Consider Using a Pooled Trust with MassHealth Nursing Home Planning

If a single person wants MassHealth assistance with paying for nursing home care, but has more than the $2,000 in assets that MassHealth will permit her to keep, one option is to transfer the excess assets to a pooled trust.

A pooled trust is a trust managed by a non-profit for the benefit of disabled individuals.  MassHealth regulations permit a single person to transfer assets to a pooled trust and still qualify for MassHealth.  Transferring excess assets to the pooled trust would allow you to qualify for MassHealth while having funds held in the trust that you can dip into to supplement your care.  For example, MassHealth won’t pay for those new dentures you need, or for a chair car to take you to your grandchild’s graduation.  After you pass away, the pooled trust keeps about 25% of the balance (to support its mission of assisting disabled adults), and MassHealth is paid back for whatever it has paid the nursing home on your behalf.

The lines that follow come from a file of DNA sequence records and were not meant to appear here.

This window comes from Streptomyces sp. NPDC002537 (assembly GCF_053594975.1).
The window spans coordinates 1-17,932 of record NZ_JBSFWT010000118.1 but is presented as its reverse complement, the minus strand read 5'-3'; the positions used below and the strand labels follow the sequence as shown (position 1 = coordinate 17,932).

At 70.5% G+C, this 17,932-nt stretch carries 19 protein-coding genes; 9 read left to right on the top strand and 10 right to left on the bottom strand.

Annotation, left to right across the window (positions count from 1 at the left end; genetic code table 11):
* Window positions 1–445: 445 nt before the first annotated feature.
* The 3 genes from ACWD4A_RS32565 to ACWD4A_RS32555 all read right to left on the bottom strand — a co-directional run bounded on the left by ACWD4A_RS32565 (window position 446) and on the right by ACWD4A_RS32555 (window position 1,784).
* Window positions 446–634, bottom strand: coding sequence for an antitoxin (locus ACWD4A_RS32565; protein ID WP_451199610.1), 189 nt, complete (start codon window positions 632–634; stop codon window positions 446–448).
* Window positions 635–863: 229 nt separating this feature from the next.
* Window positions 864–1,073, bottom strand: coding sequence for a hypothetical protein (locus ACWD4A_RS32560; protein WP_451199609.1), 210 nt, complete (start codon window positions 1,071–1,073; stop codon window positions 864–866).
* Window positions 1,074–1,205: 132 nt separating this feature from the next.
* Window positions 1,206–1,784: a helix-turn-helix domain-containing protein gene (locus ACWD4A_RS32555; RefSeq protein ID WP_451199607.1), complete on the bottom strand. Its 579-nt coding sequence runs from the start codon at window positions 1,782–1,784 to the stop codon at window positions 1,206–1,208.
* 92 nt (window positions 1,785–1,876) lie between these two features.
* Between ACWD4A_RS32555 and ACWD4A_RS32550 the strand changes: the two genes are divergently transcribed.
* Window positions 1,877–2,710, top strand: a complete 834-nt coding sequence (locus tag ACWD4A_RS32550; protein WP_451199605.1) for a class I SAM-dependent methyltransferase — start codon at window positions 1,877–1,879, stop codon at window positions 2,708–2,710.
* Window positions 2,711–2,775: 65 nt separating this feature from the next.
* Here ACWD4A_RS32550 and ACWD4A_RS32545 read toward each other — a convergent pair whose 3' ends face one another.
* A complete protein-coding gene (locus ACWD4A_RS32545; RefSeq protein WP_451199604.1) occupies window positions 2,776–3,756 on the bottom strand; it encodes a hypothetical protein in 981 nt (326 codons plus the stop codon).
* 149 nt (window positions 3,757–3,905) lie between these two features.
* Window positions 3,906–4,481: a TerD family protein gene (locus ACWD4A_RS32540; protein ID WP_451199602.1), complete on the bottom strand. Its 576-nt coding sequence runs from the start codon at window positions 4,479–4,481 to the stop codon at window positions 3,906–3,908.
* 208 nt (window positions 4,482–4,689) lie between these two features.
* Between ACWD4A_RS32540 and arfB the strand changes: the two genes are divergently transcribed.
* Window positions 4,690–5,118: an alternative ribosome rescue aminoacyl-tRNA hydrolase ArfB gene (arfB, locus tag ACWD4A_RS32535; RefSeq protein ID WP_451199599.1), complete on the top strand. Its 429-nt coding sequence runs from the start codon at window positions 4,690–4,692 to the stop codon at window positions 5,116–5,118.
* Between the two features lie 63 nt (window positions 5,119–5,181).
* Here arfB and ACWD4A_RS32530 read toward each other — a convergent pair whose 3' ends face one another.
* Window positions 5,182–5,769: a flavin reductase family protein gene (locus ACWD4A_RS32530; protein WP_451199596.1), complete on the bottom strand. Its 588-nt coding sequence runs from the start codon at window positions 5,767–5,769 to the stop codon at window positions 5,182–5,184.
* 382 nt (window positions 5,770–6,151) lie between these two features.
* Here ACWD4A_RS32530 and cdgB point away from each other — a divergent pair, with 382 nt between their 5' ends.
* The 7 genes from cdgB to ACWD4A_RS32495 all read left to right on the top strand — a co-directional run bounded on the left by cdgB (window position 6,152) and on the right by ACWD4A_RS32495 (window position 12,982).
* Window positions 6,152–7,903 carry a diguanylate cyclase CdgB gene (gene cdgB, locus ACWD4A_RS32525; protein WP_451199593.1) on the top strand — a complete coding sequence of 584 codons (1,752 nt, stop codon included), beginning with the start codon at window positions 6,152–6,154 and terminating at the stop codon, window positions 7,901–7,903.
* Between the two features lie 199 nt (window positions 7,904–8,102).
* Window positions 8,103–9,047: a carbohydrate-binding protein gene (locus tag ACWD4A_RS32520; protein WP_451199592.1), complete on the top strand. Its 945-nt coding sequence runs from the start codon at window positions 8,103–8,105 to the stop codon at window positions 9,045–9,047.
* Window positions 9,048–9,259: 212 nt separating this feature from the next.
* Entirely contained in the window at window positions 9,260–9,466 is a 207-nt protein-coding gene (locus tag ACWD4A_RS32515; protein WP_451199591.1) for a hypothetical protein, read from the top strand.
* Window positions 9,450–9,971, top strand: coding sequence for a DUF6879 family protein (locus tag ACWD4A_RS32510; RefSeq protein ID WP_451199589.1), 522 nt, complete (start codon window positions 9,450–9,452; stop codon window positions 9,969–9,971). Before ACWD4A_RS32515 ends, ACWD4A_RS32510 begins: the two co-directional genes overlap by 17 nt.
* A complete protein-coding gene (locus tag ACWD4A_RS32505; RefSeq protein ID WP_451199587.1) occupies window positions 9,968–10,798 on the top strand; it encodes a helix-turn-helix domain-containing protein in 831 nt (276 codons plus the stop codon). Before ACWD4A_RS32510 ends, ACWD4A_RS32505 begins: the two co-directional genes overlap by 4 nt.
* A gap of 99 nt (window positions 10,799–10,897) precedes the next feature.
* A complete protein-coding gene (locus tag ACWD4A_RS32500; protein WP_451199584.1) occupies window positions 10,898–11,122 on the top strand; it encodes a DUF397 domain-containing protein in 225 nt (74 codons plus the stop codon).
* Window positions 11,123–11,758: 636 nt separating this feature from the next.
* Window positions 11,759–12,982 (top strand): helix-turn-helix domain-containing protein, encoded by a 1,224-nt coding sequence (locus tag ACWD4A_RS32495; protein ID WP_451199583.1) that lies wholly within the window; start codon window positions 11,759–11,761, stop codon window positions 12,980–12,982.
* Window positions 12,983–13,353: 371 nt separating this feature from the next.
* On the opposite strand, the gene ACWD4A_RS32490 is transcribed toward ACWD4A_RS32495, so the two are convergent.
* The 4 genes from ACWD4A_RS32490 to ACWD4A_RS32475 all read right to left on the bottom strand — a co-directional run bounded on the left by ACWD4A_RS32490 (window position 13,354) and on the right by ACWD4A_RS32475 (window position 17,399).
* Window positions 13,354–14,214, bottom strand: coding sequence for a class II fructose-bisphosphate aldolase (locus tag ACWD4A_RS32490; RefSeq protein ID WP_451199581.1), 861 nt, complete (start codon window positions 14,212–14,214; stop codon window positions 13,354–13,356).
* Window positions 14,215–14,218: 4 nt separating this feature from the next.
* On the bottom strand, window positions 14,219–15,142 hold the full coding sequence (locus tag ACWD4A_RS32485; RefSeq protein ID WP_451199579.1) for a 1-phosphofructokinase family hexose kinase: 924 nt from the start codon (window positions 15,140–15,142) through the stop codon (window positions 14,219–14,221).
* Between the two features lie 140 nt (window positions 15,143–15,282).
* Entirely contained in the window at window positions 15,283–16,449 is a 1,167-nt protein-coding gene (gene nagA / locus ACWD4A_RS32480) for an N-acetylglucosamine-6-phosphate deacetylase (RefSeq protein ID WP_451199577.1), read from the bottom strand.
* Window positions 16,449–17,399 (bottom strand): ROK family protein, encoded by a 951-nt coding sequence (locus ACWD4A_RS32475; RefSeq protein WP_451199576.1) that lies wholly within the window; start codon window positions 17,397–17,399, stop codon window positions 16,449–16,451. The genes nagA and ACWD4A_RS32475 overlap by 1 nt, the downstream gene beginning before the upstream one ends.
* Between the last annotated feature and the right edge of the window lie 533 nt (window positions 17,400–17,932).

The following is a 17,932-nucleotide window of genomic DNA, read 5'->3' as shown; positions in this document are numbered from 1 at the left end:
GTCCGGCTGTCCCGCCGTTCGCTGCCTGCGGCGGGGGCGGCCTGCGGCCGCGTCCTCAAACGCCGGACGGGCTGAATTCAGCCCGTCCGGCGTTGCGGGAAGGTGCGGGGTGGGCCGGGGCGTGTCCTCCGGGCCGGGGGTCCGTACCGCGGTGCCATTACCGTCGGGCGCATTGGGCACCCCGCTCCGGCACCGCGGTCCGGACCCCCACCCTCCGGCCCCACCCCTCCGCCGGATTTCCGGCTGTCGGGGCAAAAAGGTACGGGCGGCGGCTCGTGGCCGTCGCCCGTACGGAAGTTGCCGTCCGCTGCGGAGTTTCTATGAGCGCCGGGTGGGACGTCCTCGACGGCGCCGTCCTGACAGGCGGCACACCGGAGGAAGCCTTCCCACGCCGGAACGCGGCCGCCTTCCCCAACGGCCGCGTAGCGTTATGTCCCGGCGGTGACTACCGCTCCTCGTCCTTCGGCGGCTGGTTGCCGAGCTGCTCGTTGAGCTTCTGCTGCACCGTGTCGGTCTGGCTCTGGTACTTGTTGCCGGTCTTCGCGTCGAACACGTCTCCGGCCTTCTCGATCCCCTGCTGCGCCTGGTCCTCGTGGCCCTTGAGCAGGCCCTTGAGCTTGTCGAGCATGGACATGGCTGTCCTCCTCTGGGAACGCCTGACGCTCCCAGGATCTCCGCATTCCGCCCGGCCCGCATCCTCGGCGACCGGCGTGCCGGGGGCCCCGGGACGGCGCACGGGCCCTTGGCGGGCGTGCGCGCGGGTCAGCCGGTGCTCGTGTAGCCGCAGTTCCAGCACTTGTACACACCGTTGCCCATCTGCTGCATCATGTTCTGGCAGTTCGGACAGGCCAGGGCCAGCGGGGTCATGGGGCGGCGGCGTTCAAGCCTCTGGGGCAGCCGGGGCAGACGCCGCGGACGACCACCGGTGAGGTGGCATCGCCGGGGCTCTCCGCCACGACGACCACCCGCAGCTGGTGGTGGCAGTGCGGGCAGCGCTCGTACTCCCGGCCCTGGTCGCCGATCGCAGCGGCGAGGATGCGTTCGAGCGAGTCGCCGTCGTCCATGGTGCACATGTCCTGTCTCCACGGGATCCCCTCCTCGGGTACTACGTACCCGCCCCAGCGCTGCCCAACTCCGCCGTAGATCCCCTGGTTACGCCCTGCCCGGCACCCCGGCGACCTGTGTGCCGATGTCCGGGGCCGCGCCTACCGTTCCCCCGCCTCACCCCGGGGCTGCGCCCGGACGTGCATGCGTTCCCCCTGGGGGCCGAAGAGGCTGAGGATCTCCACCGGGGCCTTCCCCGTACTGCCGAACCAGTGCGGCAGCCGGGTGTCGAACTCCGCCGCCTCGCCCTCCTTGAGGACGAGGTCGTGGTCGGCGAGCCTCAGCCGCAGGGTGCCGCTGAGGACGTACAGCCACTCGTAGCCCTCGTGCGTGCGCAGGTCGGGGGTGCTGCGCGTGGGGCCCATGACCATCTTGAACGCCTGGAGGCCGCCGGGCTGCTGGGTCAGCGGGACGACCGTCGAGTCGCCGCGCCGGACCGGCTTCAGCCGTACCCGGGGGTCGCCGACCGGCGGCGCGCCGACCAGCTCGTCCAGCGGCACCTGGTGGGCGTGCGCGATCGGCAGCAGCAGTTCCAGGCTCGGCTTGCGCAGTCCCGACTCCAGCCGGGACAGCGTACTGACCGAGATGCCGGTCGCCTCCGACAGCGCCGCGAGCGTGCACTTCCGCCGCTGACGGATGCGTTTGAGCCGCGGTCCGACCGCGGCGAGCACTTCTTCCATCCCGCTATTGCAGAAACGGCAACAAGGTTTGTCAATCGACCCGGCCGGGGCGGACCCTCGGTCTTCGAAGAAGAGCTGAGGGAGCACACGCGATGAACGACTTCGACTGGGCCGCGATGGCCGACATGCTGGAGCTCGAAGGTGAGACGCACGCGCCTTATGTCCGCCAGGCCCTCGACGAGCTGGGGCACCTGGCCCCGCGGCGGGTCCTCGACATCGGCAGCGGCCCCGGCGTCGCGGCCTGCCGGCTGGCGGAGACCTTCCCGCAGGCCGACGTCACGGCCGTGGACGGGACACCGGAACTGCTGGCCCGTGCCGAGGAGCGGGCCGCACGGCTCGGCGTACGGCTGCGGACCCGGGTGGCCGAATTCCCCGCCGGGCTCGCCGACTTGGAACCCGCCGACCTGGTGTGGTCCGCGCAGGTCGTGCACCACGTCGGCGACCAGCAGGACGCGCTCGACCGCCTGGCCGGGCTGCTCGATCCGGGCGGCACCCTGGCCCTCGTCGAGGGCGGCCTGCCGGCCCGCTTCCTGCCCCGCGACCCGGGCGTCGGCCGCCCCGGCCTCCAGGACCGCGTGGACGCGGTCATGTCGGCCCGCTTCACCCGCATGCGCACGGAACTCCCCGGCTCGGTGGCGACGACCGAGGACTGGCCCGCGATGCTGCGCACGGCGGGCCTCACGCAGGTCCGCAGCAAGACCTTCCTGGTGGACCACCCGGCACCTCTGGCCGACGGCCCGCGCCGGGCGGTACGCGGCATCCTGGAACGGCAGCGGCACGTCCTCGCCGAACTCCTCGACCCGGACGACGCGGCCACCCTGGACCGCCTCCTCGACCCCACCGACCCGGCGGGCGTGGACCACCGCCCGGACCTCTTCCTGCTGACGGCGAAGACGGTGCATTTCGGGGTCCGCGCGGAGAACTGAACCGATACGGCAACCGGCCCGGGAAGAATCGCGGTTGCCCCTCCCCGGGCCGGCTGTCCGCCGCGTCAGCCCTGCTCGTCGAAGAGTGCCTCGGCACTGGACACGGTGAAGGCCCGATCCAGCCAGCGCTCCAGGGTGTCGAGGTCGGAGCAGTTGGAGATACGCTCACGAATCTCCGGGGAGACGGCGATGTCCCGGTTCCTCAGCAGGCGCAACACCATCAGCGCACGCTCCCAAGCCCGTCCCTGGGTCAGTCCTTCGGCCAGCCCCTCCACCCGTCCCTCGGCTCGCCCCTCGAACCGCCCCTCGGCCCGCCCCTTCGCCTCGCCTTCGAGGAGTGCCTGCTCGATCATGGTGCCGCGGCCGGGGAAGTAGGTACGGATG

Because of the payouts at the end to the pooled trust and to MassHealth, you can see that this is not a vehicle for preserving all of your assets for your family – but it is still a good planning option.  First, MassHealth pays a lower rate to the nursing home than private payers, so in the end, you are paying the nursing home, but less than if you were to pay privately.  Second, by transferring the funds to the pooled trust, rather than spending all your assets down to $2,000, you establish a “savings account” into which you can reach for extra expenses that MassHealth does not cover, such as companion care, or a home health aide for visits home.  After the pooled trust and MassHealth are paid, your family will receive any balance.

For examples of pooled trusts in our area, check out:

PLAN of Massachusetts and Rhode Island

CJP Disabilities Trust II